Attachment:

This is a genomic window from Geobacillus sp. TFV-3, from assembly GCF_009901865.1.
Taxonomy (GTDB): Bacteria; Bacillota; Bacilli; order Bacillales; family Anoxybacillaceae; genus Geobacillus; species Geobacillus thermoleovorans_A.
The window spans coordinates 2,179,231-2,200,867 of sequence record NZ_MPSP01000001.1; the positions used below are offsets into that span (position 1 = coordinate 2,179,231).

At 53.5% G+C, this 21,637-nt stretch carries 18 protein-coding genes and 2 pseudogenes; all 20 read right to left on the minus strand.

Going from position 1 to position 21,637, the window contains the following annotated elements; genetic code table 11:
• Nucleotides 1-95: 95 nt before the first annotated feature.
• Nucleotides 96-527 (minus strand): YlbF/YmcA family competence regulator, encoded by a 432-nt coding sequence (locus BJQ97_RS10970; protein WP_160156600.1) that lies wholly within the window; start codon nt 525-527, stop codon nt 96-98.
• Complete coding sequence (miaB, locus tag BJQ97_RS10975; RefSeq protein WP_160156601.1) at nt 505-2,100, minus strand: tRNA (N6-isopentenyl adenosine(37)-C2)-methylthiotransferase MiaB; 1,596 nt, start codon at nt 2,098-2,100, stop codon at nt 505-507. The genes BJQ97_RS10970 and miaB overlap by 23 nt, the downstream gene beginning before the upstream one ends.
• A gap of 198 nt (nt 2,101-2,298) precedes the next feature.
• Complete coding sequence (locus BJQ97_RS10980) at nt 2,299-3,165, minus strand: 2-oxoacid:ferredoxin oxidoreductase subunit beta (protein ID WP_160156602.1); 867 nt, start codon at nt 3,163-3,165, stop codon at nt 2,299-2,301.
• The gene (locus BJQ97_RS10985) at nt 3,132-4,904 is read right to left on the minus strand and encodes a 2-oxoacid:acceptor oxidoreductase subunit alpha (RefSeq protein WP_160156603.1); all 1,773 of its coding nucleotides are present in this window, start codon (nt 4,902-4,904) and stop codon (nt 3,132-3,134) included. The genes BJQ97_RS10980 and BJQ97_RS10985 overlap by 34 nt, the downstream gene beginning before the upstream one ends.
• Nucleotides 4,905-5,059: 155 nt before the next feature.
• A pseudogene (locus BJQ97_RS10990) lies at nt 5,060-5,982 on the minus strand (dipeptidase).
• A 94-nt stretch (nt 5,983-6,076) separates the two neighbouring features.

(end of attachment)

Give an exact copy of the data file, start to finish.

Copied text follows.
This is a genomic window from Geobacillus sp. TFV-3, from assembly GCF_009901865.1.
Taxonomy (GTDB): Bacteria; Bacillota; Bacilli; order Bacillales; family Anoxybacillaceae; genus Geobacillus; species Geobacillus thermoleovorans_A.
The window spans coordinates 2,179,231-2,200,867 of sequence record NZ_MPSP01000001.1; the positions used below are offsets into that span (position 1 = coordinate 2,179,231).

At 53.5% G+C, this 21,637-nt stretch carries 18 protein-coding genes and 2 pseudogenes; all 20 read right to left on the minus strand.

Going from position 1 to position 21,637, the window contains the following annotated elements; genetic code table 11:
• Nucleotides 1-95: 95 nt before the first annotated feature.
• Nucleotides 96-527 (minus strand): YlbF/YmcA family competence regulator, encoded by a 432-nt coding sequence (locus BJQ97_RS10970; protein WP_160156600.1) that lies wholly within the window; start codon nt 525-527, stop codon nt 96-98.
• Complete coding sequence (miaB, locus tag BJQ97_RS10975; RefSeq protein WP_160156601.1) at nt 505-2,100, minus strand: tRNA (N6-isopentenyl adenosine(37)-C2)-methylthiotransferase MiaB; 1,596 nt, start codon at nt 2,098-2,100, stop codon at nt 505-507. The genes BJQ97_RS10970 and miaB overlap by 23 nt, the downstream gene beginning before the upstream one ends.
• A gap of 198 nt (nt 2,101-2,298) precedes the next feature.
• Complete coding sequence (locus BJQ97_RS10980) at nt 2,299-3,165, minus strand: 2-oxoacid:ferredoxin oxidoreductase subunit beta (protein ID WP_160156602.1); 867 nt, start codon at nt 3,163-3,165, stop codon at nt 2,299-2,301.
• The gene (locus BJQ97_RS10985) at nt 3,132-4,904 is read right to left on the minus strand and encodes a 2-oxoacid:acceptor oxidoreductase subunit alpha (RefSeq protein WP_160156603.1); all 1,773 of its coding nucleotides are present in this window, start codon (nt 4,902-4,904) and stop codon (nt 3,132-3,134) included. The genes BJQ97_RS10980 and BJQ97_RS10985 overlap by 34 nt, the downstream gene beginning before the upstream one ends.
• Nucleotides 4,905-5,059: 155 nt before the next feature.
• A pseudogene (locus BJQ97_RS10990) lies at nt 5,060-5,982 on the minus strand (dipeptidase).
• A 94-nt stretch (nt 5,983-6,076) separates the two neighbouring features.